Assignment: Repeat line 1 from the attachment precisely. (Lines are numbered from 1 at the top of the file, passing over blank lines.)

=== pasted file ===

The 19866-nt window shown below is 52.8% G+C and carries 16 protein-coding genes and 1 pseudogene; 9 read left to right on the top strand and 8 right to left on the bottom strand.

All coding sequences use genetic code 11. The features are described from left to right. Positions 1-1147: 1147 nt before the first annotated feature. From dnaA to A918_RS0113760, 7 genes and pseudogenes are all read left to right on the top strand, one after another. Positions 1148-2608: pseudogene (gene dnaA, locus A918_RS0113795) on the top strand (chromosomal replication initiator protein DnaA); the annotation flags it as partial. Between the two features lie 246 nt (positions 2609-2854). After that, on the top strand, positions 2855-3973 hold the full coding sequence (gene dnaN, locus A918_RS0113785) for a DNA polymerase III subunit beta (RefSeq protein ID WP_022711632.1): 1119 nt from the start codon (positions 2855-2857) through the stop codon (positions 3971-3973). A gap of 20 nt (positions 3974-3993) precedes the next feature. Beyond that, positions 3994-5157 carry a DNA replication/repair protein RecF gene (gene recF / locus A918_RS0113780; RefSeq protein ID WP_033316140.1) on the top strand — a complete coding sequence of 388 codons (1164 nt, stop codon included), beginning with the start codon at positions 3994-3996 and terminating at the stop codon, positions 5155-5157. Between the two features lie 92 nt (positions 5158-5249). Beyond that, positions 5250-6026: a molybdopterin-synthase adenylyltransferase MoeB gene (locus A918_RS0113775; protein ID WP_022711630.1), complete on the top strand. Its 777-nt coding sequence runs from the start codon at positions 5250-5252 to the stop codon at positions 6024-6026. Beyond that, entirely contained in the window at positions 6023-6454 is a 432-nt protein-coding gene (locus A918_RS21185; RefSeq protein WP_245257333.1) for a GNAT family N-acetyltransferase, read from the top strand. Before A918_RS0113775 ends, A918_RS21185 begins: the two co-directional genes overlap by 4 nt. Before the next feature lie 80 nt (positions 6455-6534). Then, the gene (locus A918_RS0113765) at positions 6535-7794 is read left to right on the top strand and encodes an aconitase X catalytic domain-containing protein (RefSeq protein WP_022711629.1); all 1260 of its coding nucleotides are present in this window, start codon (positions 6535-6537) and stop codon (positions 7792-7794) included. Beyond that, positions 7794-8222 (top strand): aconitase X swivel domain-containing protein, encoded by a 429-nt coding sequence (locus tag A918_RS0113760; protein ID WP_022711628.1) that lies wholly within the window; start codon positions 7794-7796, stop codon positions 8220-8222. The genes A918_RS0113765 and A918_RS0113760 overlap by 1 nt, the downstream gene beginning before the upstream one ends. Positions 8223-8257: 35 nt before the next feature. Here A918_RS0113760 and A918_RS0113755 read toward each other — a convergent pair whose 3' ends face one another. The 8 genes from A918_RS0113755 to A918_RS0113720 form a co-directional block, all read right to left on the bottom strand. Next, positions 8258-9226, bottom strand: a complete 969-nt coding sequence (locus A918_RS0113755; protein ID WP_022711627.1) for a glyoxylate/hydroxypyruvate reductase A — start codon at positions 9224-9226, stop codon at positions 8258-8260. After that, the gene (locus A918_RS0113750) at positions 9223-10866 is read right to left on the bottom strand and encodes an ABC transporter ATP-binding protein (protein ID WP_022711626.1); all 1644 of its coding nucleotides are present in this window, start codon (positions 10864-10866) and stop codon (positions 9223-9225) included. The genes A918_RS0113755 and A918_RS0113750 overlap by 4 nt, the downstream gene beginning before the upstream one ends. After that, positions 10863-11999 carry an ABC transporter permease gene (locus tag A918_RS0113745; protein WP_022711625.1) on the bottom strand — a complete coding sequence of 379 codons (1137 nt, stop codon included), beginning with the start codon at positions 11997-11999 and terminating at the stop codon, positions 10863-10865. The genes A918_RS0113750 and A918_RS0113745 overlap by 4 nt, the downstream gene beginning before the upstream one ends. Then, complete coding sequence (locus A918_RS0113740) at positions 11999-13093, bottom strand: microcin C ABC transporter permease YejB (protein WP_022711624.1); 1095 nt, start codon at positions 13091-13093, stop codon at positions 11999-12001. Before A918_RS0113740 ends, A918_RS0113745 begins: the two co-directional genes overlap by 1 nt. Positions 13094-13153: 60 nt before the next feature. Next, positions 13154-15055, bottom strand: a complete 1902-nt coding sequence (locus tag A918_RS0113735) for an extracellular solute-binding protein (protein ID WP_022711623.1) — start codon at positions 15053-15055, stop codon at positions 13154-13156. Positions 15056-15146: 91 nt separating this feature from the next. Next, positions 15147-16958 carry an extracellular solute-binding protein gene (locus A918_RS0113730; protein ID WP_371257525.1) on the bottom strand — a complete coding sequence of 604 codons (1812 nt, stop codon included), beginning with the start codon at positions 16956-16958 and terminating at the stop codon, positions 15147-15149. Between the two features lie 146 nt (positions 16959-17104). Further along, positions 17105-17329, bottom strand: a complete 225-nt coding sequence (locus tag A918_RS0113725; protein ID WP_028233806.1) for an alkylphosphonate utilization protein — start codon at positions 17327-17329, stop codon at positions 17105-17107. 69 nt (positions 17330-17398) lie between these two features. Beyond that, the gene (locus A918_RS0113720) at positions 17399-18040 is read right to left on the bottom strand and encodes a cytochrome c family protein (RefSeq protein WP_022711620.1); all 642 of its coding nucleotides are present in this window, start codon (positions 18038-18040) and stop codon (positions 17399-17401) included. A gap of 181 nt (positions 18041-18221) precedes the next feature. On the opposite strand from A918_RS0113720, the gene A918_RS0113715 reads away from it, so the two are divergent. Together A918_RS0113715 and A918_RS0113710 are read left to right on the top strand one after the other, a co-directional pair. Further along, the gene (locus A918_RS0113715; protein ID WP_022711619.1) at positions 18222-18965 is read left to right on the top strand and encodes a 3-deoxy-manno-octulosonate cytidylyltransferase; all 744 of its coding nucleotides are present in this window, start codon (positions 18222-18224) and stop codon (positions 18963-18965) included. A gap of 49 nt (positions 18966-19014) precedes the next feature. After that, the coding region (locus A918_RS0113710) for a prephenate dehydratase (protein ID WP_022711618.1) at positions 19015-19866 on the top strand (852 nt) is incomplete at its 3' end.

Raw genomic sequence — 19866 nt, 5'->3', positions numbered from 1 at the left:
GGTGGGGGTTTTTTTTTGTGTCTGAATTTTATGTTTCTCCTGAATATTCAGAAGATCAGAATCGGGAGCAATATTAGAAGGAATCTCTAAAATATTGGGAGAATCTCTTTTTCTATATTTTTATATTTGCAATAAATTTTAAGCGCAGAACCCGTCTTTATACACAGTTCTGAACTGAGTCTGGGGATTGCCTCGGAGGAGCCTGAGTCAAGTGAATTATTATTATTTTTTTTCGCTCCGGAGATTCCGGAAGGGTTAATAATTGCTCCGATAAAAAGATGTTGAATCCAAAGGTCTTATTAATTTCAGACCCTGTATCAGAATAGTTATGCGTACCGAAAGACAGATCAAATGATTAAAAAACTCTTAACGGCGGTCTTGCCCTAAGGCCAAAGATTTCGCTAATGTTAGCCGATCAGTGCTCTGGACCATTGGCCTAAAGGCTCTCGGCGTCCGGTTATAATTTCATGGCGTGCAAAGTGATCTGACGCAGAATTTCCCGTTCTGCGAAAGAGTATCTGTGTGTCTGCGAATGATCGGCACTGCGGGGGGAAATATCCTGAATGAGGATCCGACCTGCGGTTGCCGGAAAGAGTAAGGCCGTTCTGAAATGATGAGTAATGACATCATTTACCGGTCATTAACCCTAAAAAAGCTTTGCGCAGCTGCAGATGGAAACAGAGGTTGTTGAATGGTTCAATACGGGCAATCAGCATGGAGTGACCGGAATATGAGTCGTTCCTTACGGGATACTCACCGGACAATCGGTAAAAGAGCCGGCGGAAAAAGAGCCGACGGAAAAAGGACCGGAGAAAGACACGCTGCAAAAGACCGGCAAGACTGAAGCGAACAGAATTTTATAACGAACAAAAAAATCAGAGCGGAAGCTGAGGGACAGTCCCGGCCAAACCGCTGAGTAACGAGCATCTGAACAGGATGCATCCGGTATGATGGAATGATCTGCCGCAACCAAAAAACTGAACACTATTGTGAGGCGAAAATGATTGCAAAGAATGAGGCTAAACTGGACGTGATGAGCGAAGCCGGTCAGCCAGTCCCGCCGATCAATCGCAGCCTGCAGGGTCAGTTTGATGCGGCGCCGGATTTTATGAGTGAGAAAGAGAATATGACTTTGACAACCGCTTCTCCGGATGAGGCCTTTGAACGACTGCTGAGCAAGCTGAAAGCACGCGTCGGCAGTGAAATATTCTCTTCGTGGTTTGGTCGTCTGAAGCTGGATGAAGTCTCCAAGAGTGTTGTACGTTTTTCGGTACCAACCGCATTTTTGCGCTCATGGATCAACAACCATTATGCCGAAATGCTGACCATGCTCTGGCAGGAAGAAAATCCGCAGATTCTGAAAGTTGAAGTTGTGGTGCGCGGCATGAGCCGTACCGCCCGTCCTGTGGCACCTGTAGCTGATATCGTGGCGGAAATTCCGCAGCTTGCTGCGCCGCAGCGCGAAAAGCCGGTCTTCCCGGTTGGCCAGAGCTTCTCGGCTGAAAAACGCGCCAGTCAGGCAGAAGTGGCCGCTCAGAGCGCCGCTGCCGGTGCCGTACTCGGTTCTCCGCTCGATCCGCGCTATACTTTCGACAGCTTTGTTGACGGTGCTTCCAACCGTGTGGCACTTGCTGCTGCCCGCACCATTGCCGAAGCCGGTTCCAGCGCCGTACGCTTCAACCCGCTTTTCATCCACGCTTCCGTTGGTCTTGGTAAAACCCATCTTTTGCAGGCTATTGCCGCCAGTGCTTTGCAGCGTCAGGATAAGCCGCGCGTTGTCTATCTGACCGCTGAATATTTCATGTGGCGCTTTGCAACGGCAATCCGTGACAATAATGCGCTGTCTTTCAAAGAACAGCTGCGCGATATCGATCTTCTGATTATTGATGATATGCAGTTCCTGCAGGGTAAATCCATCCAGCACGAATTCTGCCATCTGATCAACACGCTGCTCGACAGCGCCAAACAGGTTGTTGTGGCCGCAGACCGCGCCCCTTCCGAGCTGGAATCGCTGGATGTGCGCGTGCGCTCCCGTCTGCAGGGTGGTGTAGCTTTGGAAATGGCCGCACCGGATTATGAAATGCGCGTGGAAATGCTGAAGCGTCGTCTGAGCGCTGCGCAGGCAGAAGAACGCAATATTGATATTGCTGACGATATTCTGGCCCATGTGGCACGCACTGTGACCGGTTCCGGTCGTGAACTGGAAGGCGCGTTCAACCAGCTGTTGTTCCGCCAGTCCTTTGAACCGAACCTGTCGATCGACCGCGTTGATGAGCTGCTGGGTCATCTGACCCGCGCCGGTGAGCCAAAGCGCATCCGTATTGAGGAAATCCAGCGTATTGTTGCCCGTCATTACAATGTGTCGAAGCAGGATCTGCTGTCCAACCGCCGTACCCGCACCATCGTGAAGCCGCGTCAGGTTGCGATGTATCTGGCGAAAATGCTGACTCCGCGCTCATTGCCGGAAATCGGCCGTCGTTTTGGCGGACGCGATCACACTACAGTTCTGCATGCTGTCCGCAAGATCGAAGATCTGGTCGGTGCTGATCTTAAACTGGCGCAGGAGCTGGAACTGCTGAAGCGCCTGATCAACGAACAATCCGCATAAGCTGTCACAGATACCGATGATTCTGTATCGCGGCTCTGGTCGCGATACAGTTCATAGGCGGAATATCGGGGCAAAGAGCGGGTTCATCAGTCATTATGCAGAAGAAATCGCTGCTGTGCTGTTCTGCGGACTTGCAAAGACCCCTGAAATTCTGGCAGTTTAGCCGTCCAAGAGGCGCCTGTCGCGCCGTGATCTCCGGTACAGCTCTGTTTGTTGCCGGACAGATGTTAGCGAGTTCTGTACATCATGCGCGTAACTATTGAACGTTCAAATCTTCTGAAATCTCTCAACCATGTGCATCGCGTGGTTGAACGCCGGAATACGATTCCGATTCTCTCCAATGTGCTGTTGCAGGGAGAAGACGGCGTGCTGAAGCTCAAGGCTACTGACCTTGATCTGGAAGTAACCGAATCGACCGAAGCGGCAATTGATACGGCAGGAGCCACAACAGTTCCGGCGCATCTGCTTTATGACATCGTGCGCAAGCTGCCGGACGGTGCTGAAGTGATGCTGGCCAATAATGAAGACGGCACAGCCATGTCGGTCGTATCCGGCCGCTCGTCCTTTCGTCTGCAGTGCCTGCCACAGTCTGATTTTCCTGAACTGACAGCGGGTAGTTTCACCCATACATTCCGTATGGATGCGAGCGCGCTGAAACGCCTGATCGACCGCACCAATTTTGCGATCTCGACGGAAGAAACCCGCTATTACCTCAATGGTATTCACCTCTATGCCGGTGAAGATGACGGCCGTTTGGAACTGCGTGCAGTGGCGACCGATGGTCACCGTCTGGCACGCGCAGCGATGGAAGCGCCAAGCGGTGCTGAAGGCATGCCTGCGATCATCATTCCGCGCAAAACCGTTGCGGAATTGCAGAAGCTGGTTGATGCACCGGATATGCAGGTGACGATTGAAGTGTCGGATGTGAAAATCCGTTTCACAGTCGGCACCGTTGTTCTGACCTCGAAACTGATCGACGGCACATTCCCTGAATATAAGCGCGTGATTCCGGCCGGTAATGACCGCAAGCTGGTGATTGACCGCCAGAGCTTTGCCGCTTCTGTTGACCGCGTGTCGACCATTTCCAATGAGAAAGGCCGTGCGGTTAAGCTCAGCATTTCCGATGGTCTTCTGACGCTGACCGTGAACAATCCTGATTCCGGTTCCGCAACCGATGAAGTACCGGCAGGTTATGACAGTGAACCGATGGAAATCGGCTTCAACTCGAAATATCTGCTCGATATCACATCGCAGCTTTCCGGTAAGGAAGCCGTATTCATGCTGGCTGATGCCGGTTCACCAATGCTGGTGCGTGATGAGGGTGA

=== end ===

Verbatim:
The 19866-nt window shown below is 52.8% G+C and carries 16 protein-coding genes and 1 pseudogene; 9 read left to right on the top strand and 8 right to left on the bottom strand.